A voice-over conversation between three people on whether or not it’s possible to do confusion and doubt in dance sets up Claire French’s study of indeterminate physical states. Dancer Brenna McLaud not only makes a (deliberately) sort-of-there-but-not-quite fifth position plié look aesthetically convincing, but when she stands on one leg, her arms and other leg extended to the front, with cupped hands and uncertain toes trembling between pointing and flexing, doubt does take the stage.
South Facing Window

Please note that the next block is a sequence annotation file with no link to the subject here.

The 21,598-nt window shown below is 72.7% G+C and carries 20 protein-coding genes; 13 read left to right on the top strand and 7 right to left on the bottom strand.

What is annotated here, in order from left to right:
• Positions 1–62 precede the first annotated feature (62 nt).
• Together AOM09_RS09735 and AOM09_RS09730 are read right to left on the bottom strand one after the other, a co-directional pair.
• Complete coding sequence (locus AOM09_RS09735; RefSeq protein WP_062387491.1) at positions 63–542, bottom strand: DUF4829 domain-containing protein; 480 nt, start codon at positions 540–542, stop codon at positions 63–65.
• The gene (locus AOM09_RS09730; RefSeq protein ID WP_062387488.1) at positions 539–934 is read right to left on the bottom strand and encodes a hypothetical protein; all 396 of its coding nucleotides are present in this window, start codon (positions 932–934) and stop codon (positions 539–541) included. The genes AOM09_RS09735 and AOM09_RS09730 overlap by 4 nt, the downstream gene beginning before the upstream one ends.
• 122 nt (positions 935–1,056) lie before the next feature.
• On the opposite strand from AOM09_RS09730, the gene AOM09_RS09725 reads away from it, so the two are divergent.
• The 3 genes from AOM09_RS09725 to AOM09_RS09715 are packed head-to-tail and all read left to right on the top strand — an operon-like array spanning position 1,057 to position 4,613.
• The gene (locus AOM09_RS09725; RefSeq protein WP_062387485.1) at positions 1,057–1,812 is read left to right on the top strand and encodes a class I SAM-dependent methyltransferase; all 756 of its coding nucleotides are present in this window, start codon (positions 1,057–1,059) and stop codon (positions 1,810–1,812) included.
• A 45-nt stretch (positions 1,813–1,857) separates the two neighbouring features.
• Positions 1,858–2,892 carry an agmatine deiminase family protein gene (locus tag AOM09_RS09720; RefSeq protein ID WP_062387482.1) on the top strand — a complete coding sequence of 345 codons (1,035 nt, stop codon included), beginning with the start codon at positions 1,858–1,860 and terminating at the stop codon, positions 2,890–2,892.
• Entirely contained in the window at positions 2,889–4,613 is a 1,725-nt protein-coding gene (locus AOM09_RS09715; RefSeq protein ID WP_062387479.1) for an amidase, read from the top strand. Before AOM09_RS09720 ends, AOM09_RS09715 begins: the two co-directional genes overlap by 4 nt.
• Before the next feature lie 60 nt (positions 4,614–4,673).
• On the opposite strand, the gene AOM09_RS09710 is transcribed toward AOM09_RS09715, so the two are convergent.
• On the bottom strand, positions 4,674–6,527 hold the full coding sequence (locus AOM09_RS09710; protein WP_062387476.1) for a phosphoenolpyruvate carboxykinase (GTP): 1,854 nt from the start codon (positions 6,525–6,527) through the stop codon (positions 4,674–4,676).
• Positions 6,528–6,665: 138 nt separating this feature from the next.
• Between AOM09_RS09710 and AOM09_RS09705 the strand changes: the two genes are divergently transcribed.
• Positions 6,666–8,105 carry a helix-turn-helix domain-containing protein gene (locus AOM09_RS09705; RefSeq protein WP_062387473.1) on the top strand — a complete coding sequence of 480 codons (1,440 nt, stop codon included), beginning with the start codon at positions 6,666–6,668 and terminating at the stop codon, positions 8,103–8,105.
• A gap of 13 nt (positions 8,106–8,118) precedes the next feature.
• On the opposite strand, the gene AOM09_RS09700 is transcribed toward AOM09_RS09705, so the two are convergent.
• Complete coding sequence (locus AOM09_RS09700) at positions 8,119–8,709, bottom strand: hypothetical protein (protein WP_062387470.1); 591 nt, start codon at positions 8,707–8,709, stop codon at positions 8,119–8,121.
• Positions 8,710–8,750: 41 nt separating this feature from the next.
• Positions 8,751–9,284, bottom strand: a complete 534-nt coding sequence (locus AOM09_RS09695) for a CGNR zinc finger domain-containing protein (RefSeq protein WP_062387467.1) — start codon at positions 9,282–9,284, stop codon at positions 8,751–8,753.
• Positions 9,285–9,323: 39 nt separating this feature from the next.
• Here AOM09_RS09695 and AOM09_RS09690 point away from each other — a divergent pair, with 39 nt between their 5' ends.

Another piece by Chris Walker, performed by Germaul Barnes, who enters slowly, bowed over, responding to the solemn recorded piano with a shrug of a shoulder, a flurry of runs or by slowly lifting an arm. As his movement gets bigger, more connected, the man stands straight, no longer heavy and tired but charged, excited. By the end Barnes is fully engaged with his split-leg leaps, playing with the rhythm of the music (still piano, but with percussive accompaniment), enjoying his body in action, letting the sweat fly. It’s like he’s saved by the music and the dance, as are so many of us.